Tiberius, the son born in 42 .. to Ti. Claudius Nero and Livia, had lived through many changes of fortune. First, he became the stepson of Octavian who had married his mother after her divorce from Claudius in 38. With his younger brother Drusus he had been granted many privileges by Augustus whom he had accompanied on journeys both to the West and East; in 20 he had received the lost standards from the Parthians. He then served with distinction on the northern frontier, and held the consulship first in 13 and again in 7 .. But he had been compelled to divorce his wife Vipsania Agrippina (daughter of Agrippa and the mother of his son Drusus) whom he loved, in order to marry Augustus’ daughter Julia (Agrippa’s widow) in 11 ..; this marriage was not successful. He was given tribunicia potestas for five years in 6 .. and was offered a diplomatic mission in the East, but to Augustus’ annoyance Tiberius preferred to retire to Rhodes where he passed eight years in virtual exile; dislike of his wife and a growing realization that he had been forced to marry her only in order to protect the interests of her children, the princes Gaius and Lucius, will have contributed to his decision. He enjoyed the cultural life of the island, until through Livia’s help he was enabled to return to Rome, though not to the favour of Augustus, in .. 2. Two years later the scene had changed dramatically: the two heirs apparent were dead, and once again Augustus’ plans had been brought to nought. He therefore turned again, though with reluctance, to his stepson Tiberius, who was adopted as his son, received tribunicia potestas for ten years, and was granted a special command (proconsular imperium) on the northern frontier; but even so he was compelled to adopt his nephew Germanicus as his son, though he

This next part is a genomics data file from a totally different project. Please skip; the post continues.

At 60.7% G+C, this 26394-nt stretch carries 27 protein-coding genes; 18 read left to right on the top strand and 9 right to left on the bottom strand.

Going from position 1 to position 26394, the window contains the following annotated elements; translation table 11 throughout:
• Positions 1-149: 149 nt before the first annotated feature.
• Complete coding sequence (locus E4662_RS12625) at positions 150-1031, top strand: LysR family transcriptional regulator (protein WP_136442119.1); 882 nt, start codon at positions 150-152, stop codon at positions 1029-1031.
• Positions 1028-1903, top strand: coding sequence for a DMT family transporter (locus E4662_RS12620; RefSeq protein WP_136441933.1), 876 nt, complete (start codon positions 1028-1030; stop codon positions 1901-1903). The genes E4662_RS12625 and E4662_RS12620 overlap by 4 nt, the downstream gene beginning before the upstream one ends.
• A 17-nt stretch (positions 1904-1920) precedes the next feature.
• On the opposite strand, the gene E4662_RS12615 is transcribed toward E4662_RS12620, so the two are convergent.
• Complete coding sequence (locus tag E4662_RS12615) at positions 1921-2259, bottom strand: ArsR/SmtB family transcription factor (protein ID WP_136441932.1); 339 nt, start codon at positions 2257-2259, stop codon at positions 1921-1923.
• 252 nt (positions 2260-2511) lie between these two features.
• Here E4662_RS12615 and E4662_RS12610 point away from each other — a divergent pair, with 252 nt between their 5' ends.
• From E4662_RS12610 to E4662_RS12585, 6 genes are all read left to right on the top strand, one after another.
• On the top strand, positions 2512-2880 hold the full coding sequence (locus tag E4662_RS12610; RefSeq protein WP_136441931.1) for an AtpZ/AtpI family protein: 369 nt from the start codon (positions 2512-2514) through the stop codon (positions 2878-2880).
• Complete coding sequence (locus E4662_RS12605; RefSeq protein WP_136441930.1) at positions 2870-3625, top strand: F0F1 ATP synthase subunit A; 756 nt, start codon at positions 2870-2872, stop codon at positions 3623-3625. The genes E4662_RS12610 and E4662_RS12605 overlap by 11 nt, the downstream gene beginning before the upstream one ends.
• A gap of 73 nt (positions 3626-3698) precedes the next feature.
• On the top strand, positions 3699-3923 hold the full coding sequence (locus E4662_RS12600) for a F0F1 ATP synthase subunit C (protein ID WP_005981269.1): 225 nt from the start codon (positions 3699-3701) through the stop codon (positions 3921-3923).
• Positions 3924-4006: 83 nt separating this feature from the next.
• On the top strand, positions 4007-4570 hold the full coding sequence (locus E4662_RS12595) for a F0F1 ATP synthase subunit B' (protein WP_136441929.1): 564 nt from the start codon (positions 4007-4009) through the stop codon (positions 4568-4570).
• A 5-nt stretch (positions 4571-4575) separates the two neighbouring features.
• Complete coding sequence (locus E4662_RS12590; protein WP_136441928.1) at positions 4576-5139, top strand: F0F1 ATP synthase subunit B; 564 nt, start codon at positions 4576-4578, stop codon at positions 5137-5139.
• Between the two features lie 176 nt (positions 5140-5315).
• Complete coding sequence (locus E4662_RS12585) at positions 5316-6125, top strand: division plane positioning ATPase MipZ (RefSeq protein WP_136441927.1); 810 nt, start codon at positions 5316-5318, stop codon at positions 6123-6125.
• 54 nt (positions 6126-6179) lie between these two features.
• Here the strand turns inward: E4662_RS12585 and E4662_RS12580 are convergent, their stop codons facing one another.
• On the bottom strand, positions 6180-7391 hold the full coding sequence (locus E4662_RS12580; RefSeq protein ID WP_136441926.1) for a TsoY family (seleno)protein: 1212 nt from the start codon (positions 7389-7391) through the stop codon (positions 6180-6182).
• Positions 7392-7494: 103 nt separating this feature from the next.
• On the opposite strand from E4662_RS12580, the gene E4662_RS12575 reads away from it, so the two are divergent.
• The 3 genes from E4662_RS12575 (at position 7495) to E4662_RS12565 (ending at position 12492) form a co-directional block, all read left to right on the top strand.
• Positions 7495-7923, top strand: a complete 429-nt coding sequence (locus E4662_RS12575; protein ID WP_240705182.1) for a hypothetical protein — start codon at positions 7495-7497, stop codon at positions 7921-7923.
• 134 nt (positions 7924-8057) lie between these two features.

already had a son of his own, Drusus. Then came years of fine military service which put the Roman world deeply in his debt, when he crushed the revolts in Pannonia and Illyricum and then saved the situation on the German front after the disaster to Varus. After his return to Rome he triumphed in .. 12, and in the following year his tribunician power was prolonged and he received proconsular imperium like that held by the emperor: he became in fact almost a co-regent, though he lacked above all the auctoritas of Augustus.